The 2006 James Bond remake Casino Royale is becoming an endangered species. The film was mainly shot at Prague’s famous Barrandov studios and used Prague and Karlovy Vary as a backdrop for many scenes. But Casino Royale is one of a dwindling number of blockbusters which have recently come to the Czech Republic. Revenues from foreign films have tumbled in recent years. That has put the spotlight on whether the government should fall into line with other countries and provide incentives for bringing them back.
Jan’s guest in One on One is the world-famous conductor and composer Carl Davis. Mr Davis, who has composed hundreds of scores for TV and film, recently appeared in Prague to conduct the Czech National Symphony Orchestra. Jan caught up with the conductor at Prague’s Obecní Dům to discuss his remarkable career as well as Czech connections: writing the scores for films like the French Lieutenant’s Woman and series like The World at War. The first thing he asked Carl Davis about was whether he knew early on that film and television would play such
Clever. Just when you thought you’d seen everything, someone else comes up with a new neat trick. What am I talking about? How three Czech fans got on stage not long ago with the Irish rock group U2. In the front rows of a packed stadium in Berlin, they held up signs saying they knew how to play one of U2’s songs. And it worked: the trio got invited up. But the real trick wasn’t getting on stage, as unlikely as that was. That was the easy part! No, it was the performing that must have really been tough.
There is a very long and rich Czech tradition of children’s book illustration – from Mikoláš Aleš in the 19th century to Zdeněk Miler (of Mole fame) and Jiří Trnka in the twentieth century. In fact, the first picture book for children in Europe was produced by the Czech educator Comenius in the 17th century. An important part of this tradition is the illustrator Štěpán Zavřel (b.1932), a charismatic and influential artist who escaped to Italy from communist Czechoslovakia in 1959 and established the biggest centre for children’s book illustration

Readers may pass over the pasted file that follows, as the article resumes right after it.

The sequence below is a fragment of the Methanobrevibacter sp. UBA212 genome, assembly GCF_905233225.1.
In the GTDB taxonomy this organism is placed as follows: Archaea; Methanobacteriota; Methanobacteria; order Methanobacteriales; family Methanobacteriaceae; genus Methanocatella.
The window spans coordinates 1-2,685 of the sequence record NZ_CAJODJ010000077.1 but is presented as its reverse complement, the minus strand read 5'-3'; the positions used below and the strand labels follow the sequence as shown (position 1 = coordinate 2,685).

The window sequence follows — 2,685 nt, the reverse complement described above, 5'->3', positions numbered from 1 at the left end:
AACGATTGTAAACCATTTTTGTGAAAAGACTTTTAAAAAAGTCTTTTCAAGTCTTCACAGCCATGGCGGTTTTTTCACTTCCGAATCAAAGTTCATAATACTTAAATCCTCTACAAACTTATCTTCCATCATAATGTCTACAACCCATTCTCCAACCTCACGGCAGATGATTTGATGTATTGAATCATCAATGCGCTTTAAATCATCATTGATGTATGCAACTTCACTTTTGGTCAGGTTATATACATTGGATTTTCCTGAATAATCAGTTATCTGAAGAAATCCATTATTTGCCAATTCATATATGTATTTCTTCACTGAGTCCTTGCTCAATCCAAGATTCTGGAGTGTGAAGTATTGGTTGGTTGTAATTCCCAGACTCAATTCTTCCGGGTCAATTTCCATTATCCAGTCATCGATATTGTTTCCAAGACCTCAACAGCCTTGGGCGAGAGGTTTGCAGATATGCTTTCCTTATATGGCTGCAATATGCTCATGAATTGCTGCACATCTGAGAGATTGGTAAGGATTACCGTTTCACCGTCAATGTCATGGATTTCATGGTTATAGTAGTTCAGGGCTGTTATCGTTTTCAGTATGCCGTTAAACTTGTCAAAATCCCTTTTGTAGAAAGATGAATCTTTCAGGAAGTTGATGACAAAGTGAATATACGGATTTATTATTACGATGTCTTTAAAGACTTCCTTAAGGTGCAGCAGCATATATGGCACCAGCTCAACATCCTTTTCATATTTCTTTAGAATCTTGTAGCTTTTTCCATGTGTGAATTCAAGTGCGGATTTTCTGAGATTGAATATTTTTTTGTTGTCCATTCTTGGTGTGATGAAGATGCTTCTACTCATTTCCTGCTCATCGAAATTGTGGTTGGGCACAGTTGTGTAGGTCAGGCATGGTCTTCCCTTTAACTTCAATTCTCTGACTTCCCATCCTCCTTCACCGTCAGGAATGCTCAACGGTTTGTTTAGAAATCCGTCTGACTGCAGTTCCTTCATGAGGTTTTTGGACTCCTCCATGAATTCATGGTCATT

The new director of the Czech Philharmonic is Vladimír Darjanin. Already within his first month in the post, Mr Darjanin is ringing some considerable changes. Upon taking over on July 1, the straight-talking Mr Darjanin said he believed the reputation of a world-class orchestra lay in tatters, and that he was the man to fix it. When I met him recently in his office in Prague’s Rudolfinum concert hall, he outlined his plans:
This Wednesday sees the Prague Proms Music festival continue in the Czech capital at the Obecní Dům - a very special evening with world-famous conductor and composer Carl Davis. Mr Davis, who has composed hundreds of scores for TV and film, including the series Pride & Prejudice and The French Lieutenant’s Woman, will be conducting the Czech National Symphony Orchestra, performing scores from the James Bond films – from Casino Royale to Live and Let Die.
The band Lesní zvěř has been around for some eight years, touring clubs and festival in the Czech Republic, Germany, Slovakia, and beyond. In June, the Brno-based group released their debut album. Their live acts are famous for high energy levels and a powerful sound; on the eponymous album, the mixture of jazz, psychedelia and drum’n’bass gets yet another twist with a guest Moravian folk band
It wasn’t a very auspicious start, and it didn’t end very well either – Czech Television, the country’s national broadcaster, has confirmed that it’s withdrawing from the 2010 Eurovision Song Contest due to lack of public interest. The Czech Republic only made its debut in the competition in 2007, but its first three attempts have been disastrous – the most recent gaining the dreaded “nul points”.
Imagine being invited - as a member of a stadium audience – to perform on stage with one of the world’s greatest bands. It could never happen, right? But that’s exactly how it was for a trio of Czech musicians at a U2 concert in Berlin last weekend. Incredibly, U2 singer Bono invited the Czechs – all strangers to him – to come up for the song Angel of Harlem.